Master of Science (MS)


Renewable Natural Resources

Document Type



Rates of hybridization between species that do not normally interbreed have increased due to human impacts on natural environments, such as habitat alteration or introductions of non-native species. Human-induced hybridization can be detrimental to wildlife and contribute to species extinctions. In Florida, feral Mallards (Anas platyrhynchos) hybridize with endemic Mottled Ducks (A. fulvigula) at rates close to 9%. However, levels of hybridization between these two species have not been extensively examined in the western Gulf Coast (from Alabama to northern Mexico) despite the potential impact on the Mottled Duck lineage. In this study, I examined the degree of hybridization between Mottled Ducks and Mallards in the western Gulf Coast. In addition, I validated a key developed in Florida to distinguish Mottled Ducks from Mallards and their hybrids for western Gulf Coast Mottled Ducks. Lastly, I examined the genetic structure of Mottled Duck populations and estimated gene flow by determining the number of migrants between regions across the western Gulf Coast. I used 36 microsatellite loci to genotype 405 ducks including putative Mottled Ducks, Mallards, and hybrids. Overall, genetic analyses revealed very low rates of hybridization (5.4%) in the western Gulf Coast. The key to distinguish Florida Mottled Ducks from Mallards and their hybrids proved highly effective (97%) for the western Gulf Coast population. Finally, multiple analyses indicated that Mottled Ducks are a single genetic population across the western Gulf Coast, which may be primarily due to dispersal of juvenile ducks. Currently, hybridization with Mallards is not a threat to western Gulf Coast Mottled Ducks; however, Mottled Duck hybridization should be monitored in the future to ensure that hybridization rates do not increase.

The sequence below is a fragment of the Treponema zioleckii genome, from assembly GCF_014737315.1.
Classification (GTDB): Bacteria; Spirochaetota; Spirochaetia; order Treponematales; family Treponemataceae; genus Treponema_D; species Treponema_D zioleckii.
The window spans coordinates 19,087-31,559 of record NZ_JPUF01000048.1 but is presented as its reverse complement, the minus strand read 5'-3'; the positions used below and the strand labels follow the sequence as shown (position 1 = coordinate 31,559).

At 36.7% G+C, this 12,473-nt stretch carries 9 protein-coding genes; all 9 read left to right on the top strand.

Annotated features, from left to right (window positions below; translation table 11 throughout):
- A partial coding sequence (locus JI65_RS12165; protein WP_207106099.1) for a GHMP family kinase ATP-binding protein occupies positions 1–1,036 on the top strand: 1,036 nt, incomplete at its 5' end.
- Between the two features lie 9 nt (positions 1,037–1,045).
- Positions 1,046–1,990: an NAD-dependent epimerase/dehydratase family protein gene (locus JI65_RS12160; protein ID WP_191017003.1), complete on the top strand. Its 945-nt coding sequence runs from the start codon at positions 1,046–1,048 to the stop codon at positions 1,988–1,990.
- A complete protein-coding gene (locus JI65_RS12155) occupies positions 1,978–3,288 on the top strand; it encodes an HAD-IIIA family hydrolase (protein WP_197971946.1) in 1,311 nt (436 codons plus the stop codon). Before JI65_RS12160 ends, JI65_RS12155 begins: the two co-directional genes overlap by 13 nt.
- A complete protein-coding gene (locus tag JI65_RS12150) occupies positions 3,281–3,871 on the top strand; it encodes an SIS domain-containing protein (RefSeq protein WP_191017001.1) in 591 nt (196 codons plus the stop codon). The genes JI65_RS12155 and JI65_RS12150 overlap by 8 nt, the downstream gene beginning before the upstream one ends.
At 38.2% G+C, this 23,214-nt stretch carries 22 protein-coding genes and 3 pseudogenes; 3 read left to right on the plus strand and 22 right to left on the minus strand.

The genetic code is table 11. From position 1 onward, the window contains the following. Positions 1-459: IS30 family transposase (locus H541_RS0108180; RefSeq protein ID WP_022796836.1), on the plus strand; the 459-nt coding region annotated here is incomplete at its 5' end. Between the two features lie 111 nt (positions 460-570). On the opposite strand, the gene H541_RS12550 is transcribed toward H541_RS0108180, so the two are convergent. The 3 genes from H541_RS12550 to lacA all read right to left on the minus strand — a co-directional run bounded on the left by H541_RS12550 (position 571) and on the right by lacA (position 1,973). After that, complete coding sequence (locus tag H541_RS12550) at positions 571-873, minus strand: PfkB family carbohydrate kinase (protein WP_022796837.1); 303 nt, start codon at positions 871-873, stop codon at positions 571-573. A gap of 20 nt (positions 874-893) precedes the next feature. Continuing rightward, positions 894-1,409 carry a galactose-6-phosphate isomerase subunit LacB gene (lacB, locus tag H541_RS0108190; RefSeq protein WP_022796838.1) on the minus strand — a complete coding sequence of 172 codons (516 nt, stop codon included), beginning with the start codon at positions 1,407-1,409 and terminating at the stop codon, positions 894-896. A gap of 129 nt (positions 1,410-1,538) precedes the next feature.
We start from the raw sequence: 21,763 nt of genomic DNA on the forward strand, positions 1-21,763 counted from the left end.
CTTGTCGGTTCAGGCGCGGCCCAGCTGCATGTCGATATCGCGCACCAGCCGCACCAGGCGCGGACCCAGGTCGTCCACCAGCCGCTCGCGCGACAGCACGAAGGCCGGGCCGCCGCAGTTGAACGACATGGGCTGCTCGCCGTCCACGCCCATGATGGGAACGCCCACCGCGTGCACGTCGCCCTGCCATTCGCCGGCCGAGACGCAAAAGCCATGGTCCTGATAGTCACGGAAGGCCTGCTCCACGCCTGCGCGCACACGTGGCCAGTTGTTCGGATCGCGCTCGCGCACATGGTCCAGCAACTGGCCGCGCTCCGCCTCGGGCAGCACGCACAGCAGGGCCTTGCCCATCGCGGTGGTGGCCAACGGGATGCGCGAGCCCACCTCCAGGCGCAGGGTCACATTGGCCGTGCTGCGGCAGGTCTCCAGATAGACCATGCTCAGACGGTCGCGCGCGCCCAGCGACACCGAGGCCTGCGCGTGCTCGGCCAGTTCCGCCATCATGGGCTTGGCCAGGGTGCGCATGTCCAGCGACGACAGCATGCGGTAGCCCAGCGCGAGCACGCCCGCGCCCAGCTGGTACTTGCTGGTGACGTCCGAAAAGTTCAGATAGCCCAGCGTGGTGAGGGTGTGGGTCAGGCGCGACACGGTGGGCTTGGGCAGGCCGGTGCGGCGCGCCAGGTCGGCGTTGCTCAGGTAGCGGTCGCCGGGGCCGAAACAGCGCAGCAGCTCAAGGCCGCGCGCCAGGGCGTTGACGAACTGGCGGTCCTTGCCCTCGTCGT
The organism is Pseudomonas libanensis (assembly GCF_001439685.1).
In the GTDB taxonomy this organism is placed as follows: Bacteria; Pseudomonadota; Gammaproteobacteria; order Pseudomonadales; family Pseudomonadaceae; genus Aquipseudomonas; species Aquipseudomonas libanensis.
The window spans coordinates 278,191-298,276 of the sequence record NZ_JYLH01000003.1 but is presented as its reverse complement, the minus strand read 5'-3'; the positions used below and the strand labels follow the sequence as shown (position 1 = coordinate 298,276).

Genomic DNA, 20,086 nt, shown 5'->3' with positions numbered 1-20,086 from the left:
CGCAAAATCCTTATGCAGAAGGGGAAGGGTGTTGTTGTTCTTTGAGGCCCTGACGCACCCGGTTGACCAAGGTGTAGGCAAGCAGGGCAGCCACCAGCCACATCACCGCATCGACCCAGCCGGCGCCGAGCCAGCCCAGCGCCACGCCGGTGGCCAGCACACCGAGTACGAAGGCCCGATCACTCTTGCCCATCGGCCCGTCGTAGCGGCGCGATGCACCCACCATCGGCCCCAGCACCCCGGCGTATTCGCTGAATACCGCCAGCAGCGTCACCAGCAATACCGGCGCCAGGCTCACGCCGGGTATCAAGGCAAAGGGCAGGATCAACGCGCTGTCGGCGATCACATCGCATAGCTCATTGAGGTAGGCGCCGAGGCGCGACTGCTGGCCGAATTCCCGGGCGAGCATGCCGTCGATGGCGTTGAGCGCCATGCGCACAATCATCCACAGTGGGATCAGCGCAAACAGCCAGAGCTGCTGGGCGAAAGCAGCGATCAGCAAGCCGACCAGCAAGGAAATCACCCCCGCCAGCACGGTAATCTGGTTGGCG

Document Availability at the Time of Submission

Release the entire work immediately for access worldwide.

Committee Chair

Taylor, Sabrina